The number of cable Voice over IP
exploded in 2004, giving cable companies much to smile about as they compete against upstart VoIP vendors.
According to a report released by Infonetics Research today, usage jumped from 50,000 in 2003 to nearly 500,000 in 2004, or 900 percent.
More than 90 percent of cable VoIP users last year were Cablevision
or Time Warner
customers. But that will change
as a number of providers, including Comcast
, roll out
VoIP in 2005.
“In 2004 Comcast was in trials in three markets,” Kevin Mitchell, an
Infonetics analyst, told internetnews.com. “It is going to ramp up
to 20 markets.”
Last month, the nation’s largest cable operator said it would market
VoIP to 15 million homes by year’s end, and the remainder of its homes by
the end of 2007. Comcast’s goal is to have 8 million phone subscribers by
Others, including Cox and Adelphia in the United States, and Shaw and Rogers
in Canada, are also expanding VoIP service to more markets
With a half-million subscribers, about 2 percent of North American cable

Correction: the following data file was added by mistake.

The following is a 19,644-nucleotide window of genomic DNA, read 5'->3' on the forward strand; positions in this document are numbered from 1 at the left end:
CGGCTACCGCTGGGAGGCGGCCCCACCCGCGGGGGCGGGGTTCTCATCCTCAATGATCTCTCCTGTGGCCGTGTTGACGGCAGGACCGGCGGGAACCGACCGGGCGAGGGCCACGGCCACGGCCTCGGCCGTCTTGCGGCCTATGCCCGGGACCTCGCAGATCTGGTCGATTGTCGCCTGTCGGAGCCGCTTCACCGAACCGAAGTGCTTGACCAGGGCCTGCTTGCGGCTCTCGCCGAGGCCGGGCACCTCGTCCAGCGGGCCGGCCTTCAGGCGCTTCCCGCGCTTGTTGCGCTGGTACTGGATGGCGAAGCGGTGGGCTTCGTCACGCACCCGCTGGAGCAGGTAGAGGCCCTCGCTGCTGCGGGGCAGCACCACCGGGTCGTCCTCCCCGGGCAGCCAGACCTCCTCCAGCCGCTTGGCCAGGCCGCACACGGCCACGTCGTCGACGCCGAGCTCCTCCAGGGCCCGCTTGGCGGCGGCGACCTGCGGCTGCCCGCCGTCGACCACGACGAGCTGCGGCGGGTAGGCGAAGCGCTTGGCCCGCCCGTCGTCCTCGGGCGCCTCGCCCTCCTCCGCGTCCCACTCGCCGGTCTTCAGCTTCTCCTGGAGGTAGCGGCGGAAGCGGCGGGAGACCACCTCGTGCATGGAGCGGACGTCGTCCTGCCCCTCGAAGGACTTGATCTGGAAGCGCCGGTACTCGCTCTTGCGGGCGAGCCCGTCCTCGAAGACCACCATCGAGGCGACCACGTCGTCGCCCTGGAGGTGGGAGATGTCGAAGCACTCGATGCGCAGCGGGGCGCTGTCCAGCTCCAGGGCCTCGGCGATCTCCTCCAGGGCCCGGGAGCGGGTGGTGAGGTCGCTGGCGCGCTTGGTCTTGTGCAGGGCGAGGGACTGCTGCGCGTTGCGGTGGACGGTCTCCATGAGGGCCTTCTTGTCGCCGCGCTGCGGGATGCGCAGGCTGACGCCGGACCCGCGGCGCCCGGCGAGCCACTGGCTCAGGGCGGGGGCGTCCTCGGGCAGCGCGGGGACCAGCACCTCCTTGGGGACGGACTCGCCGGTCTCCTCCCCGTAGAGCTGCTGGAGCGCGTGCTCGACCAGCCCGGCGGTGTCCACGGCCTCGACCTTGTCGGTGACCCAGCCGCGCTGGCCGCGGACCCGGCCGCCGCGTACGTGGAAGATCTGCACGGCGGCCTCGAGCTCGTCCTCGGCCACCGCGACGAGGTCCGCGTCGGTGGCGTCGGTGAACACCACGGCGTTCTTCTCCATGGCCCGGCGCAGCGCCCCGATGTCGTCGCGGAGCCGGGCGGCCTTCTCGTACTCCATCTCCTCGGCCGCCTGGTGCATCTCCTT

broadband users were subscribing to VoIP. Mitchell expects that figure to
climb to 15 percent in 2007.
Infonetics’ report only counts VoIP service from the cable companies. Other
offerings, from companies like Net2Phone and Vonage, that work with either
cable modems or DSL, were not included in the research.
In the long run, Mitchell believes cable companies will have an edge over
upstart VoIP players because they control the speeds and quality of the
The expansion of cable VoIP services also boosted network equipment
spending. Cable providers nearly doubled their investment in VoIP gear last year,
spending $123 million on media gateways, media servers, softswitches, voice
application servers and other gear, Infonetics said.
“You’re going to see double-digit growth [through 2007],” Mitchell said.
That’s good news for vendors like Cisco
Infonetics estimates on cable VoIP equipment come a day after the
Telecommunications Industry Association (TIA) published
its own encouraging forecast for the industry as a whole.
The TIA said the 7.9 percent growth the network equipment industry
experienced in 2004 ($785 billion) marked the first year of spending
increases since 2000.
One of the reasons spending is up is because of the move by enterprises and
carriers to IP networks to carry VoIP traffic, as well as
allow companies to outsource call centers to remote regions and run unified
messaging systems, the TIA said.